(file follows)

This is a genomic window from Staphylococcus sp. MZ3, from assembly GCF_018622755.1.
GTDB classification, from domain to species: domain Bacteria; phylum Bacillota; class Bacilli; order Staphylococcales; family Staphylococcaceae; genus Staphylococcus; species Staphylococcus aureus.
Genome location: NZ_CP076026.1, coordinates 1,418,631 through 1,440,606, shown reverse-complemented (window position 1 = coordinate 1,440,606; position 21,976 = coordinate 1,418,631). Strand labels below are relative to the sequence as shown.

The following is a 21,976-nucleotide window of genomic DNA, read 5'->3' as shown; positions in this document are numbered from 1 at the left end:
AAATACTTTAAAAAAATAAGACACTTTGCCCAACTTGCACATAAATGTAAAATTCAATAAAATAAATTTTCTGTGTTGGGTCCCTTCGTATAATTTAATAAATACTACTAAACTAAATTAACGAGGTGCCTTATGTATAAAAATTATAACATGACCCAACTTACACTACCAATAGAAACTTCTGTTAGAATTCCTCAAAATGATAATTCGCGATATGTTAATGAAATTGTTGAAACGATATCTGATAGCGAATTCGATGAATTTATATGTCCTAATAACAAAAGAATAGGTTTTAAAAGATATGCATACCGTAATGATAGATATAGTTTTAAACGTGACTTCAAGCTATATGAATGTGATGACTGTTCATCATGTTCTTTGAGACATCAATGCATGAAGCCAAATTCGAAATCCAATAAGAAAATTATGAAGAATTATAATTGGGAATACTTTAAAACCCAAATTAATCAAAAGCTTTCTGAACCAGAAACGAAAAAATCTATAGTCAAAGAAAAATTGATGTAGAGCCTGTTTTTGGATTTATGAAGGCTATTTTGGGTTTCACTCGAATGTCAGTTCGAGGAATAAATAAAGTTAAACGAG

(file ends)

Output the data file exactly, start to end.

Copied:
This is a genomic window from Staphylococcus sp. MZ3, from assembly GCF_018622755.1.
GTDB classification, from domain to species: domain Bacteria; phylum Bacillota; class Bacilli; order Staphylococcales; family Staphylococcaceae; genus Staphylococcus; species Staphylococcus aureus.
Genome location: NZ_CP076026.1, coordinates 1,418,631 through 1,440,606, shown reverse-complemented (window position 1 = coordinate 1,440,606; position 21,976 = coordinate 1,418,631). Strand labels below are relative to the sequence as shown.

The following is a 21,976-nucleotide window of genomic DNA, read 5'->3' as shown; positions in this document are numbered from 1 at the left end:
AAATACTTTAAAAAAATAAGACACTTTGCCCAACTTGCACATAAATGTAAAATTCAATAAAATAAATTTTCTGTGTTGGGTCCCTTCGTATAATTTAATAAATACTACTAAACTAAATTAACGAGGTGCCTTATGTATAAAAATTATAACATGACCCAACTTACACTACCAATAGAAACTTCTGTTAGAATTCCTCAAAATGATAATTCGCGATATGTTAATGAAATTGTTGAAACGATATCTGATAGCGAATTCGATGAATTTATATGTCCTAATAACAAAAGAATAGGTTTTAAAAGATATGCATACCGTAATGATAGATATAGTTTTAAACGTGACTTCAAGCTATATGAATGTGATGACTGTTCATCATGTTCTTTGAGACATCAATGCATGAAGCCAAATTCGAAATCCAATAAGAAAATTATGAAGAATTATAATTGGGAATACTTTAAAACCCAAATTAATCAAAAGCTTTCTGAACCAGAAACGAAAAAATCTATAGTCAAAGAAAAATTGATGTAGAGCCTGTTTTTGGATTTATGAAGGCTATTTTGGGTTTCACTCGAATGTCAGTTCGAGGAATAAATAAAGTTAAACGAG